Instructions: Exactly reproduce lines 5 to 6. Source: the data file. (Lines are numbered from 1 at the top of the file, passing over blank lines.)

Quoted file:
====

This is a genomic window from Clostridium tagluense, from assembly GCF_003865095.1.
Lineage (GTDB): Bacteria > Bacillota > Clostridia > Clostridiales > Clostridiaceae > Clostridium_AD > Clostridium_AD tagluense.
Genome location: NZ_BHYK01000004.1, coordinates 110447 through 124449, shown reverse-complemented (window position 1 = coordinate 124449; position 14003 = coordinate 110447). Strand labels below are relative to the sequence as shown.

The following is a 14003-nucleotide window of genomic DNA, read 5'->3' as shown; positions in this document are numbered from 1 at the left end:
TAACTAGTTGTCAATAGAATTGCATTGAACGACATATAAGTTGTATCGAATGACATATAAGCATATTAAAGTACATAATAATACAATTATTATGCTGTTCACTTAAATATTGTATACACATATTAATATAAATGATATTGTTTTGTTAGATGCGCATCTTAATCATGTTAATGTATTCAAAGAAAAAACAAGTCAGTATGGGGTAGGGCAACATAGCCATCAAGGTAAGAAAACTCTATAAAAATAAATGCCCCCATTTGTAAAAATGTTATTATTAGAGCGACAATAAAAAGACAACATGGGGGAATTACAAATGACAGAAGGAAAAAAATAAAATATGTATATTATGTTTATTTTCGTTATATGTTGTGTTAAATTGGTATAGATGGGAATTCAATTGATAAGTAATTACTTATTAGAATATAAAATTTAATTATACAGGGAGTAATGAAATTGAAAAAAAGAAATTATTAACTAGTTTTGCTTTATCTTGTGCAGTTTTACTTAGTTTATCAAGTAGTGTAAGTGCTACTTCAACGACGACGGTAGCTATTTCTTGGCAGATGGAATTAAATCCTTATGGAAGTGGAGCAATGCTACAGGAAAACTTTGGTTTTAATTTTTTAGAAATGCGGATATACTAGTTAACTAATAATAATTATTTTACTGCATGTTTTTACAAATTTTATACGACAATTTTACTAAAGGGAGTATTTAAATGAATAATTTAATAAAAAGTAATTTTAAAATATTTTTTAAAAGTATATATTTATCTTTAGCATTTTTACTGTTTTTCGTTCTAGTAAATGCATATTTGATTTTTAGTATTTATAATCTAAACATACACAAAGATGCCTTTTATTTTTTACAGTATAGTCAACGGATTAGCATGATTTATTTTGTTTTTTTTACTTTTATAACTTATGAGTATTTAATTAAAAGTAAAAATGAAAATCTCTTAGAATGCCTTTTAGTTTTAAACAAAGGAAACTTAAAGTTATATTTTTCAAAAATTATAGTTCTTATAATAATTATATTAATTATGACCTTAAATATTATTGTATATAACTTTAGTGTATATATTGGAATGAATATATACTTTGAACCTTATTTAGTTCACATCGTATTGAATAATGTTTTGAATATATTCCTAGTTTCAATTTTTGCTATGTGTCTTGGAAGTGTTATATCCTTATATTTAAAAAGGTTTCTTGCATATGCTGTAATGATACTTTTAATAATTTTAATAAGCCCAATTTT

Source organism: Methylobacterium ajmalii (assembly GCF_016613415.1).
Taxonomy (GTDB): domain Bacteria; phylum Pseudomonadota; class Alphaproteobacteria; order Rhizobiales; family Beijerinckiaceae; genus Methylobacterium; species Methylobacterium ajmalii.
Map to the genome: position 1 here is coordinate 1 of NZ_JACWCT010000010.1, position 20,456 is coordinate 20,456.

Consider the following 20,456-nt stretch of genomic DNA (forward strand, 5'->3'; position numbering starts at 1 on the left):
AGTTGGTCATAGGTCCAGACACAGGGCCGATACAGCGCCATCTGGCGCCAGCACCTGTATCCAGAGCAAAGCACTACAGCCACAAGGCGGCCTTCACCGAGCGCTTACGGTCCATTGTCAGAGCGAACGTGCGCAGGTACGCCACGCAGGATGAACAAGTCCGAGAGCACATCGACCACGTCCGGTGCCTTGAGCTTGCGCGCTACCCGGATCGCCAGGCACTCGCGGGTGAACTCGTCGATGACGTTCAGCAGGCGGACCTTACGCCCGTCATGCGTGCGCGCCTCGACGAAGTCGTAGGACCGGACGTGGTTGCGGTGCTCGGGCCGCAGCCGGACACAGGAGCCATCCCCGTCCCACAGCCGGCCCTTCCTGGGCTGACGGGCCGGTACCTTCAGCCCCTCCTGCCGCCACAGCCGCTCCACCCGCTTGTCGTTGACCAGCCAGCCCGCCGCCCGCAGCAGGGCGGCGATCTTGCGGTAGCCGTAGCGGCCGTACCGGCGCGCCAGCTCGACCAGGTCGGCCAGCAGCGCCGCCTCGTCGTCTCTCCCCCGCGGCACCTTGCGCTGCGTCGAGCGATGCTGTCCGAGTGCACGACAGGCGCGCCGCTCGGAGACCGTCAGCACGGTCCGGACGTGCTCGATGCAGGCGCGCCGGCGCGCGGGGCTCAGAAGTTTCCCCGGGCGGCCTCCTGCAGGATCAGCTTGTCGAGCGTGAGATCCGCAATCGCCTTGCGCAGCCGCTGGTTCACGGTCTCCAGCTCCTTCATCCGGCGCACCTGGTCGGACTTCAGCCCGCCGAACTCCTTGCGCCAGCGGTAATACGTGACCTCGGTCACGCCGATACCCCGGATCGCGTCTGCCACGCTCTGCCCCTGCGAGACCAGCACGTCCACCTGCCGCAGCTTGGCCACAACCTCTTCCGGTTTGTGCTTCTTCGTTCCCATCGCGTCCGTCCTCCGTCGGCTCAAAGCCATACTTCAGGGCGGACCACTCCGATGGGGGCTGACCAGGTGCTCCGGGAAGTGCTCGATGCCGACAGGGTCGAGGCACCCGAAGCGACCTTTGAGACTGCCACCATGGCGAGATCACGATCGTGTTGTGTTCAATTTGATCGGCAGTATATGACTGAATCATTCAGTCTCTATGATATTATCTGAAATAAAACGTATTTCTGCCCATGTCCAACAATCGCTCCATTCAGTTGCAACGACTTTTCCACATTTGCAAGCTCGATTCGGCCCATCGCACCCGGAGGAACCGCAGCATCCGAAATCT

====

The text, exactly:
TAACTAGTTGTCAATAGAATTGCATTGAACGACATATAAGTTGTATCGAATGACATATAAGCATATTAAAGTACATAATAATACAATTATTATGCTGTTCACTTAAATATTGTATACACATATTAATATAAATGATATTGTTTTGTTAGATGCGCATCTTAATCATGTTAATGTATTCAAAGAAAAAACAAGTCAGTATGGGGTAGGGCAACATAGCCATCAAGGTAAGAAAACTCTATAAAAATAAATGCCCCCATTTGTAAAAATGTTATTATTAGAGCGACAATAAAAAGACAACATGGGGGAATTACAAATGACAGAAGGAAAAAAATAAAATATGTATATTATGTTTATTTTCGTTATATGTTGTGTTAAATTGGTATAGATGGGAATTCAATTGATAAGTAATTACTTATTAGAATATAAAATTTAATTATACAGGGAGTAATGAAATTGAAAAAAAGAAATTATTAACTAGTTTTGCTTTATCTTGTGCAGTTTTACTTAGTTTATCAAGTAGTGTAAGTGCTACTTCAACGACGACGGTAGCTATTTCTTGGCAGATGGAATTAAATCCTTATGGAAGTGGAGCAATGCTACAGGAAAACTTTGGTTTTAATTTTTTAGAAATGCGGATATACTAGTTAACTAATAATAATTATTTTACTGCATGTTTTTACAAATTTTATACGACAATTTTACTAAAGGGAGTATTTAAATGAATAATTTAATAAAAAGTAATTTTAAAATATTTTTTAAAAGTATATATTTATCTTTAGCATTTTTACTGTTTTTCGTTCTAGTAAATGCATATTTGATTTTTAGTATTTATAATCTAAACATACACAAAGATGCCTTTTATTTTTTACAGTATAGTCAACGGATTAGCATGATTTATTTTGTTTTTTTTACTTTTATAACTTATGAGTATTTAATTAAAAGTAAAAATGAAAATCTCTTAGAATGCCTTTTAGTTTTAAACAAAGGAAACTTAAAGTTATATTTTTCAAAAATTATAGTTCTTATAATAATTATATTAATTATGACCTTAAATATTATTGTATATAACTTTAGTGTATATATTGGAATGAATATATACTTTGAACCTTATTTAGTTCACATCGTATTGAATAATGTTTTGAATATATTCCTAGTTTCAATTTTTGCTATGTGTCTTGGAAGTGTTATATCCTTATATTTAAAAAGGTTTCTTGCATATGCTGTAATGATACTTTTAATAATTTTAATAAGCCCAATTTT

Source organism: Methylobacterium ajmalii (assembly GCF_016613415.1).